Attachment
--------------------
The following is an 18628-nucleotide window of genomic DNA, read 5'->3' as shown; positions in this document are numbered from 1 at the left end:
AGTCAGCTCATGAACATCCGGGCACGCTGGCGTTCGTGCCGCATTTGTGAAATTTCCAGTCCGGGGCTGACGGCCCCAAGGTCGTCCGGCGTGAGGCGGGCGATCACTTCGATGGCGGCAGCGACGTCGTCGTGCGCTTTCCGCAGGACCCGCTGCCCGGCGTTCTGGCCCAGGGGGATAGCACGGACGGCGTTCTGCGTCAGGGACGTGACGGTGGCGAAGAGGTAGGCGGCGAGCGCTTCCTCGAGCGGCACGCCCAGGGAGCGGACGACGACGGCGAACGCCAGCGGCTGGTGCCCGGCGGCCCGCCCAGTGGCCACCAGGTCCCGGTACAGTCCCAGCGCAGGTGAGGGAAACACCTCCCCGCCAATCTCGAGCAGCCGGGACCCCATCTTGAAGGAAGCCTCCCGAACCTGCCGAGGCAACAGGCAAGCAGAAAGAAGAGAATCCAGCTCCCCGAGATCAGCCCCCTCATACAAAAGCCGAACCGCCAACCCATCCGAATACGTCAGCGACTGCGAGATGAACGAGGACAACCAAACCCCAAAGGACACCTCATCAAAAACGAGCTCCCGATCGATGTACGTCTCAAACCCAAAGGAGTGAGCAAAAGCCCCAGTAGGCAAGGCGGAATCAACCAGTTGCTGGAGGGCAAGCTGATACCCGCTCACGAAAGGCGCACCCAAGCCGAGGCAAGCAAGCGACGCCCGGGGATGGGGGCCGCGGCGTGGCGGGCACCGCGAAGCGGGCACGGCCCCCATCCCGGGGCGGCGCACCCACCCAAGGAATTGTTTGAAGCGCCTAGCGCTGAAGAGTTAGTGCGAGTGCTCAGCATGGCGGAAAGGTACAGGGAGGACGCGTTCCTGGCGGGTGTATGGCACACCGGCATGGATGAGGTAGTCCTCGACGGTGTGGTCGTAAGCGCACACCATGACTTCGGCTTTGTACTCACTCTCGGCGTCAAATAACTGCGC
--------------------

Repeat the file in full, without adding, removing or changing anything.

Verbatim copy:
The following is an 18628-nucleotide window of genomic DNA, read 5'->3' as shown; positions in this document are numbered from 1 at the left end:
AGTCAGCTCATGAACATCCGGGCACGCTGGCGTTCGTGCCGCATTTGTGAAATTTCCAGTCCGGGGCTGACGGCCCCAAGGTCGTCCGGCGTGAGGCGGGCGATCACTTCGATGGCGGCAGCGACGTCGTCGTGCGCTTTCCGCAGGACCCGCTGCCCGGCGTTCTGGCCCAGGGGGATAGCACGGACGGCGTTCTGCGTCAGGGACGTGACGGTGGCGAAGAGGTAGGCGGCGAGCGCTTCCTCGAGCGGCACGCCCAGGGAGCGGACGACGACGGCGAACGCCAGCGGCTGGTGCCCGGCGGCCCGCCCAGTGGCCACCAGGTCCCGGTACAGTCCCAGCGCAGGTGAGGGAAACACCTCCCCGCCAATCTCGAGCAGCCGGGACCCCATCTTGAAGGAAGCCTCCCGAACCTGCCGAGGCAACAGGCAAGCAGAAAGAAGAGAATCCAGCTCCCCGAGATCAGCCCCCTCATACAAAAGCCGAACCGCCAACCCATCCGAATACGTCAGCGACTGCGAGATGAACGAGGACAACCAAACCCCAAAGGACACCTCATCAAAAACGAGCTCCCGATCGATGTACGTCTCAAACCCAAAGGAGTGAGCAAAAGCCCCAGTAGGCAAGGCGGAATCAACCAGTTGCTGGAGGGCAAGCTGATACCCGCTCACGAAAGGCGCACCCAAGCCGAGGCAAGCAAGCGACGCCCGGGGATGGGGGCCGCGGCGTGGCGGGCACCGCGAAGCGGGCACGGCCCCCATCCCGGGGCGGCGCACCCACCCAAGGAATTGTTTGAAGCGCCTAGCGCTGAAGAGTTAGTGCGAGTGCTCAGCATGGCGGAAAGGTACAGGGAGGACGCGTTCCTGGCGGGTGTATGGCACACCGGCATGGATGAGGTAGTCCTCGACGGTGTGGTCGTAAGCGCACACCATGACTTCGGCTTTGTACTCACTCTCGGCGTCAAATAACTGCGC